However, for some craft beverage makers, the dollar investment of automated end-of-line packaging can be daunting. Meghann Quinn, co-owner of Bale Breaker Brewing Company in Yakima, Washington, says her brewery’s end-of-line packaging is all done by hand.
“We manually put the six-packs into the cases and palletize them. We do both of those manually because end-of-line automated packaging systems are too expensive, and our speed doesn’t necessitate them.”
Some breweries and distilleries deploy manual labor as a way to test the market to learn what are the best pack sizes and styles. Once the decision is made on what works and what doesn’t, many producers turn to automation to quickly get their products to customers.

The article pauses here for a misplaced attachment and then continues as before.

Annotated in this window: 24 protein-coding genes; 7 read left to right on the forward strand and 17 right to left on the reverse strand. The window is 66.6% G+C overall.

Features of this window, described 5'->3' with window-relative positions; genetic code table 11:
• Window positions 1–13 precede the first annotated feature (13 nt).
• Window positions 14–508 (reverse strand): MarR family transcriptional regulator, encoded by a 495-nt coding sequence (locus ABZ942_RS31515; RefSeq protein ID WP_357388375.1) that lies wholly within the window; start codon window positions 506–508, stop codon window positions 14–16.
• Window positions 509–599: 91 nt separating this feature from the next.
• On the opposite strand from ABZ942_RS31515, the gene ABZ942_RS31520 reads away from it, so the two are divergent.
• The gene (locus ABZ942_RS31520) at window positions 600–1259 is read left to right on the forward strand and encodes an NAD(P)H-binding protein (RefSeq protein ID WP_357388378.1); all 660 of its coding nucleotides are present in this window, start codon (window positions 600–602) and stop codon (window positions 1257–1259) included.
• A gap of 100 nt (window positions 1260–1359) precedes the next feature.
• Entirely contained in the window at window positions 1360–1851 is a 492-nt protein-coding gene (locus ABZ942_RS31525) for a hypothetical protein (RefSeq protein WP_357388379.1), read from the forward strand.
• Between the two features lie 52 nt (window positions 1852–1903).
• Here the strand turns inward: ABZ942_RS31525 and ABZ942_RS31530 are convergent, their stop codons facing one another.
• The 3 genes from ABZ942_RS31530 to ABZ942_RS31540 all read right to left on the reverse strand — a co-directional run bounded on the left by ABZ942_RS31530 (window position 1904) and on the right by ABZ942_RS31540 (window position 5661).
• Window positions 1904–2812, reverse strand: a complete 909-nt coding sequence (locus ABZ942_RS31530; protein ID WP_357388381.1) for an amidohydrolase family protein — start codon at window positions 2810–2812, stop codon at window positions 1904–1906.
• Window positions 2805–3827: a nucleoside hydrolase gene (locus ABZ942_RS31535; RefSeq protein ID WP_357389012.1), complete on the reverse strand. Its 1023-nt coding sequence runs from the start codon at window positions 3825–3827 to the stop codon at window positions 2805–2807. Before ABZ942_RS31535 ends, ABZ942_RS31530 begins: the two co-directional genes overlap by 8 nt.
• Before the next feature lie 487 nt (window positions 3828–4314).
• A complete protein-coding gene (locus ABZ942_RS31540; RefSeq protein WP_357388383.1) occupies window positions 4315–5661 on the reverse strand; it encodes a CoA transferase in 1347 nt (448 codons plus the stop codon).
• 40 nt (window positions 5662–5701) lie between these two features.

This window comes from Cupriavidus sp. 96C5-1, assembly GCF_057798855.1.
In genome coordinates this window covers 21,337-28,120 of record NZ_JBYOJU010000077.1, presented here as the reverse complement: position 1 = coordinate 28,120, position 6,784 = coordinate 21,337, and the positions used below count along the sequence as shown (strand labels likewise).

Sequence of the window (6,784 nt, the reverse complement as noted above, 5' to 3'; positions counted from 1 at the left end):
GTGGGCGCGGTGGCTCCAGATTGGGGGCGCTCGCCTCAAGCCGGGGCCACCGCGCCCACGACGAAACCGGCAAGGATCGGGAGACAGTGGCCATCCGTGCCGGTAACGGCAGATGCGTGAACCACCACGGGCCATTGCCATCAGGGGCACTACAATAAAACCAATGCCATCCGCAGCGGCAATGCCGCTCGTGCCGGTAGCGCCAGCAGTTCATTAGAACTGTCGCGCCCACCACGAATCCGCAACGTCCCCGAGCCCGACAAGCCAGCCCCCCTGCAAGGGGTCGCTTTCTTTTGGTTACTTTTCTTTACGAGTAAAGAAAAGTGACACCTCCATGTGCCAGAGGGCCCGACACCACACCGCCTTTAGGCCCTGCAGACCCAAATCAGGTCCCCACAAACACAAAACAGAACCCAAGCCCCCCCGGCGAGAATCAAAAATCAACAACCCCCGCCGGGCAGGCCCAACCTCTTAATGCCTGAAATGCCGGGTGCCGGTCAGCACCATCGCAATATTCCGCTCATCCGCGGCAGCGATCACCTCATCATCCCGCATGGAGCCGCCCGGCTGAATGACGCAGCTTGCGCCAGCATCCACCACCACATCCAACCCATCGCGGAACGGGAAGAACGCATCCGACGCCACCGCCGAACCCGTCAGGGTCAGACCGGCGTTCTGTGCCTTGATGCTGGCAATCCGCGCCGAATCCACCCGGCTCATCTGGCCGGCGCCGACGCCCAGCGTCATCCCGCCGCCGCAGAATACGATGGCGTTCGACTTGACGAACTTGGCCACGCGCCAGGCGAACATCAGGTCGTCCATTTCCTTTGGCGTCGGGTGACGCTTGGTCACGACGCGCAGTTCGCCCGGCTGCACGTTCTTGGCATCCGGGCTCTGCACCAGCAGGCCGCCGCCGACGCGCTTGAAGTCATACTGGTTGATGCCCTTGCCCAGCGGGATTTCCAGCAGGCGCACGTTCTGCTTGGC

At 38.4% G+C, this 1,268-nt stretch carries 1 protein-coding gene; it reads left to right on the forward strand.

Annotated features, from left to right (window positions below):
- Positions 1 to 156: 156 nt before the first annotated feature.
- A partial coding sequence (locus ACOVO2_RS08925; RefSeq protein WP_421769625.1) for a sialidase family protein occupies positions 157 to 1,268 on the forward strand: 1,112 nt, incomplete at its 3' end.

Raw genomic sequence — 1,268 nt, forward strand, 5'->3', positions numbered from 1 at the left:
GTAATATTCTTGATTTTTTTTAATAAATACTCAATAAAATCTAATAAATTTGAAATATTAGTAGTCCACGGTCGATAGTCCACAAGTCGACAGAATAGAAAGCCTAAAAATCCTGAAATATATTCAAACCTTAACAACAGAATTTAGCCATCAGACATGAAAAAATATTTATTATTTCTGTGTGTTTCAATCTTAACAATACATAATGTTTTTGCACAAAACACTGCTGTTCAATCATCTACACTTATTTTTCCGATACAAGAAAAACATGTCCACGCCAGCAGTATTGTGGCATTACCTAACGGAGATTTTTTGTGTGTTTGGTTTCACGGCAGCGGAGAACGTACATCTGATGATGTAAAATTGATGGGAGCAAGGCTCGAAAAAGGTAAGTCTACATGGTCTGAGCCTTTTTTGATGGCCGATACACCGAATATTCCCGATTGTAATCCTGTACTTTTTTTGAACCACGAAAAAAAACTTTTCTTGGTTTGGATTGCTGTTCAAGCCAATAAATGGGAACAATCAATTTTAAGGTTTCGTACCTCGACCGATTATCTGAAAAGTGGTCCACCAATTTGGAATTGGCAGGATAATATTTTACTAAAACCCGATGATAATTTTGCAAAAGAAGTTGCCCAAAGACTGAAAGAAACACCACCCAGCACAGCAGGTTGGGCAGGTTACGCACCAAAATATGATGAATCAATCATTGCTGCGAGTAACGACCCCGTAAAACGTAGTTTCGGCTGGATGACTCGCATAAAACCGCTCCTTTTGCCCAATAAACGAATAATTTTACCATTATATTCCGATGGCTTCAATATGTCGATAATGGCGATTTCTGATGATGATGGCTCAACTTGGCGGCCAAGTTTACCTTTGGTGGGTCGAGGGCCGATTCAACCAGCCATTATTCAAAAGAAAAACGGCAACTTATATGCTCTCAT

Best of Both Worlds
The marketplace had to wait nearly a century before Nelson’s Green Brier Distillery, founded in the 1800s in Nashville, Tennessee, was resurrected by brothers Andy and Charles Nelson. The Nelson brothers worked to restore the landmark distillery built by their great-great-great-grandfather, Charles Nelson, and with it, a brand that many consider highly responsible for putting Tennessee whiskey on the map worldwide before Prohibition dried up production.